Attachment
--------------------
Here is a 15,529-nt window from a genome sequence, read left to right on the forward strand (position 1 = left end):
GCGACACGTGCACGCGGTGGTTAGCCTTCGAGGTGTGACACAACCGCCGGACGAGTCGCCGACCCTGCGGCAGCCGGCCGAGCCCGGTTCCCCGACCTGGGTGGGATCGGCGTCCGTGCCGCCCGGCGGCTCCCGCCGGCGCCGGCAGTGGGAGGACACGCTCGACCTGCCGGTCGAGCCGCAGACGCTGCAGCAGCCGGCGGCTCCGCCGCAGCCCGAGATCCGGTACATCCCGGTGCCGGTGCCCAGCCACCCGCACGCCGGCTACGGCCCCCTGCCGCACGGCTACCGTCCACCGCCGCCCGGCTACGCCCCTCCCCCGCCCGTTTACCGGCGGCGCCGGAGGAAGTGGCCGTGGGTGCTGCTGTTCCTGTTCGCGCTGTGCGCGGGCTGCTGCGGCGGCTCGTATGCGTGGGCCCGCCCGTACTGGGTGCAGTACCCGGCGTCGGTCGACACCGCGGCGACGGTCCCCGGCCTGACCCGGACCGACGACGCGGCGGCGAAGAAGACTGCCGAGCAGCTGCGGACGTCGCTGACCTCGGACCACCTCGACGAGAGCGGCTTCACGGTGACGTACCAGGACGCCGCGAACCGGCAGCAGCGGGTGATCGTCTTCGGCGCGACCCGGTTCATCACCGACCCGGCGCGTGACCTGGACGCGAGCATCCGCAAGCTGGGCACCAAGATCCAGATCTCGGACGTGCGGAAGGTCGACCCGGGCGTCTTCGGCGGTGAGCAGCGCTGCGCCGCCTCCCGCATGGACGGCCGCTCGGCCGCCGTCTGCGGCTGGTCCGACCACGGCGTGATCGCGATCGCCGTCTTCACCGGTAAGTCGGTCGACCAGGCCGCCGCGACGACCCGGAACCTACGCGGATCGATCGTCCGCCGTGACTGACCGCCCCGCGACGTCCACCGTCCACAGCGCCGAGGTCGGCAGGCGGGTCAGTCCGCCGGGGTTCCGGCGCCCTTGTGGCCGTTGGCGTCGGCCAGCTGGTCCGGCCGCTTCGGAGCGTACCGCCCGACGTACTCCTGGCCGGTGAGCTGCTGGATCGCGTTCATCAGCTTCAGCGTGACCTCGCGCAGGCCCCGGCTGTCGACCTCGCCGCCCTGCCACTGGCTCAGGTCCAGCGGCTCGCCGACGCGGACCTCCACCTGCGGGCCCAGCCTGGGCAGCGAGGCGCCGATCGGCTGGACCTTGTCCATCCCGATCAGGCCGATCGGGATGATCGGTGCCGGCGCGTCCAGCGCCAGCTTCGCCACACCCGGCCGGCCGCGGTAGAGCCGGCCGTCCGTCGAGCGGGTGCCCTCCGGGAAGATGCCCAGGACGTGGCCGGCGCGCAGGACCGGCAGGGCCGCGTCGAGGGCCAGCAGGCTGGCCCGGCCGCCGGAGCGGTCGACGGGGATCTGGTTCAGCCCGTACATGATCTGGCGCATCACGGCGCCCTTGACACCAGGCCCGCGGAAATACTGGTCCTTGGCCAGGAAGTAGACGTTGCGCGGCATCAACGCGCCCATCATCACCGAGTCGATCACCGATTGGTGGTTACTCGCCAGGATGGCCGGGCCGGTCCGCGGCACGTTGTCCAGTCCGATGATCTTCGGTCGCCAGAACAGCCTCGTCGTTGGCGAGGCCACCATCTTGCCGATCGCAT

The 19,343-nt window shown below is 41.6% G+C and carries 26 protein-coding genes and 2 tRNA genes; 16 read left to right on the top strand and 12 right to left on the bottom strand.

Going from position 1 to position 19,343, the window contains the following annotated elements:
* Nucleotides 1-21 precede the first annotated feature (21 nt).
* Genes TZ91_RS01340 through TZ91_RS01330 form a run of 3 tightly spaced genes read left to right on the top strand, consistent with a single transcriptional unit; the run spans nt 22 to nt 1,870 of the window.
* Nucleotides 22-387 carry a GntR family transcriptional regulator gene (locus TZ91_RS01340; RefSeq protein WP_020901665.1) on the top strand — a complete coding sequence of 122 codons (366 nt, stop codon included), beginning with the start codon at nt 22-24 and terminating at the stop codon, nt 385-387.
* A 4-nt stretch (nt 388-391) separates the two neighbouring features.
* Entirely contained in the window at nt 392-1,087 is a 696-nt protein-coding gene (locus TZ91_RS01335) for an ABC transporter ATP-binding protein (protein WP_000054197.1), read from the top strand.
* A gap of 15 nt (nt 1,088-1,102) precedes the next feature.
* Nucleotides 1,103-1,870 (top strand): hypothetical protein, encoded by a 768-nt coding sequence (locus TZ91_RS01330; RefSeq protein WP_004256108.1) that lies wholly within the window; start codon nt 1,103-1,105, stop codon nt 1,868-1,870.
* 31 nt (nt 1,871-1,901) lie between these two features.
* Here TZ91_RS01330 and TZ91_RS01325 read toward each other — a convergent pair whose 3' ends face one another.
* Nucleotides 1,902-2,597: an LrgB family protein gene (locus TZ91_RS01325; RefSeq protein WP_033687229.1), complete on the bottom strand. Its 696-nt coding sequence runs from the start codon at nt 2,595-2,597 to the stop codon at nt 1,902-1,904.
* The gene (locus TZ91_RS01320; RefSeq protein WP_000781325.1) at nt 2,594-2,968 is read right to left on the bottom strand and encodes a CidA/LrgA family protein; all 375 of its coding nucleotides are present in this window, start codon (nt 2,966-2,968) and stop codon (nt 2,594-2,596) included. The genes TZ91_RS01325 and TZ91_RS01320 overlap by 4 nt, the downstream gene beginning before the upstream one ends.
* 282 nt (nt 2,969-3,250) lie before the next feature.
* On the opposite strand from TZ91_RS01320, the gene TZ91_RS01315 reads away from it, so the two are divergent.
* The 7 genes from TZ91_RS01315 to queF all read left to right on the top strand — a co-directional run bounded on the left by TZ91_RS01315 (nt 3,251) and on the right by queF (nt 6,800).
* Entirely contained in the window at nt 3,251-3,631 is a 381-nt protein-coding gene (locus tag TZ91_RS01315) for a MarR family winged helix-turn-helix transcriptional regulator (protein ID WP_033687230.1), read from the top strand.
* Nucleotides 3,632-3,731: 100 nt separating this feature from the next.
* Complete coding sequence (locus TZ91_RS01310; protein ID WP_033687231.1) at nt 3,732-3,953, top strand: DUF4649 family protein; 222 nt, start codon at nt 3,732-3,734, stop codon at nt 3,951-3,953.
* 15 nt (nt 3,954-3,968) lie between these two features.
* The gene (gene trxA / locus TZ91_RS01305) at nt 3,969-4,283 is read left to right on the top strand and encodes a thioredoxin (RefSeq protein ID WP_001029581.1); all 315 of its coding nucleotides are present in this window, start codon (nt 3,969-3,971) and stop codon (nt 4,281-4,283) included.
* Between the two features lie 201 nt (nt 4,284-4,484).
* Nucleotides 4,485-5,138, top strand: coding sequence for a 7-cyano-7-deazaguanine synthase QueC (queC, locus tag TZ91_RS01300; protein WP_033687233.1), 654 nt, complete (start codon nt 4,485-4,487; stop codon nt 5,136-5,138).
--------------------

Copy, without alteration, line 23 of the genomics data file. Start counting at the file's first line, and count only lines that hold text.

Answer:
* The gene (gene trxA / locus TZ91_RS01305) at nt 3,969-4,283 is read left to right on the top strand and encodes a thioredoxin (RefSeq protein ID WP_001029581.1); all 315 of its coding nucleotides are present in this window, start codon (nt 3,969-3,971) and stop codon (nt 4,281-4,283) included.